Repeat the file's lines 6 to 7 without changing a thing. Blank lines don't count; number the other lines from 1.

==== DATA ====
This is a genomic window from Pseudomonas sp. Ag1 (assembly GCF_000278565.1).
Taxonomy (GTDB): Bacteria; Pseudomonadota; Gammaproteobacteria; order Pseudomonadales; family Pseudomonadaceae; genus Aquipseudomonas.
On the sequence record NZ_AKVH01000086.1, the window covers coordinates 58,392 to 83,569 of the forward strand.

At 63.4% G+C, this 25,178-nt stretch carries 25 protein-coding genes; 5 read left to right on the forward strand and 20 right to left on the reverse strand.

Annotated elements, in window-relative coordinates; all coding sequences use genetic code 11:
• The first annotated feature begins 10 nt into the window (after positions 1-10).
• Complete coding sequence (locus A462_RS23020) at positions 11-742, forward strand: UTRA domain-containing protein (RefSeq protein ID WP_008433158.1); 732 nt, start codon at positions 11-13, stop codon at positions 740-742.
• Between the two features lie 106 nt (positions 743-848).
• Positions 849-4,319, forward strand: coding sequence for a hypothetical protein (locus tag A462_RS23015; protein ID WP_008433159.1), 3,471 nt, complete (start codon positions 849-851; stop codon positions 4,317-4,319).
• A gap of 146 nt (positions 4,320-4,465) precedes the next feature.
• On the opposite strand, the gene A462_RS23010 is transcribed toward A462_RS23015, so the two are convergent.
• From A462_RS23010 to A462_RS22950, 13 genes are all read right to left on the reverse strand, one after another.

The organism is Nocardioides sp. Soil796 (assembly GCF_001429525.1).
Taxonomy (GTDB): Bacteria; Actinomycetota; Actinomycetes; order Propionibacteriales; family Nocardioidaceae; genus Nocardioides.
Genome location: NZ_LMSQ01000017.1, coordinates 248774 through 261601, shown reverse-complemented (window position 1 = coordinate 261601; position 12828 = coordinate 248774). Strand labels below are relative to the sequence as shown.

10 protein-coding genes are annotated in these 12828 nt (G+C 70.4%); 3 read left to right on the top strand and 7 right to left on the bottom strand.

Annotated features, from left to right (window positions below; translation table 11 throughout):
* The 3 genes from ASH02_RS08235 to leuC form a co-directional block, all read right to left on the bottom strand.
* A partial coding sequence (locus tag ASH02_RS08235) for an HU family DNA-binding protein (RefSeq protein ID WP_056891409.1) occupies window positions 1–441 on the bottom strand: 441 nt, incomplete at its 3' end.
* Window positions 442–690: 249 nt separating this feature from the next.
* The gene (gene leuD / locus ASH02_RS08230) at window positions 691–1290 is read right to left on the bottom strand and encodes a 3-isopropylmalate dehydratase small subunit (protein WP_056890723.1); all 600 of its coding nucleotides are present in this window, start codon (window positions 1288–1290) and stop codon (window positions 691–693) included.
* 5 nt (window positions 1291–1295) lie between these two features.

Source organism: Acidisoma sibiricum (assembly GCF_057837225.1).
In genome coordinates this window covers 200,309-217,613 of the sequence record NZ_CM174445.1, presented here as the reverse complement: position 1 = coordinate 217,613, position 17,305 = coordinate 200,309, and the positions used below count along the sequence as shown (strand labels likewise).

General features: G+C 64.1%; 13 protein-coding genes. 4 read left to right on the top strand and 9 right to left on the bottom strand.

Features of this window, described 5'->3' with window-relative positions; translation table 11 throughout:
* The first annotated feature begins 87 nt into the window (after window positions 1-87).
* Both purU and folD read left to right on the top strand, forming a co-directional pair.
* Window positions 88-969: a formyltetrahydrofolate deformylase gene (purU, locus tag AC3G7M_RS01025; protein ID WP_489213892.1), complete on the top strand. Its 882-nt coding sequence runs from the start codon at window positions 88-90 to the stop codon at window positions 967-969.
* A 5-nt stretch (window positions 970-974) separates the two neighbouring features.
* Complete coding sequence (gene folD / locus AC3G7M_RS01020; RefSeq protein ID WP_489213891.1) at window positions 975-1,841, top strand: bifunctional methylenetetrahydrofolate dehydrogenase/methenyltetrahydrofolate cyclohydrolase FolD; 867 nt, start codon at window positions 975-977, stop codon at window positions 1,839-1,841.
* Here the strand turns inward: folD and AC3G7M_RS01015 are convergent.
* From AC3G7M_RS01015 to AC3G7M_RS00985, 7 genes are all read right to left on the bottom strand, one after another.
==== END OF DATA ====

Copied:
• The first annotated feature begins 10 nt into the window (after positions 1-10).
• Complete coding sequence (locus A462_RS23020) at positions 11-742, forward strand: UTRA domain-containing protein (RefSeq protein ID WP_008433158.1); 732 nt, start codon at positions 11-13, stop codon at positions 740-742.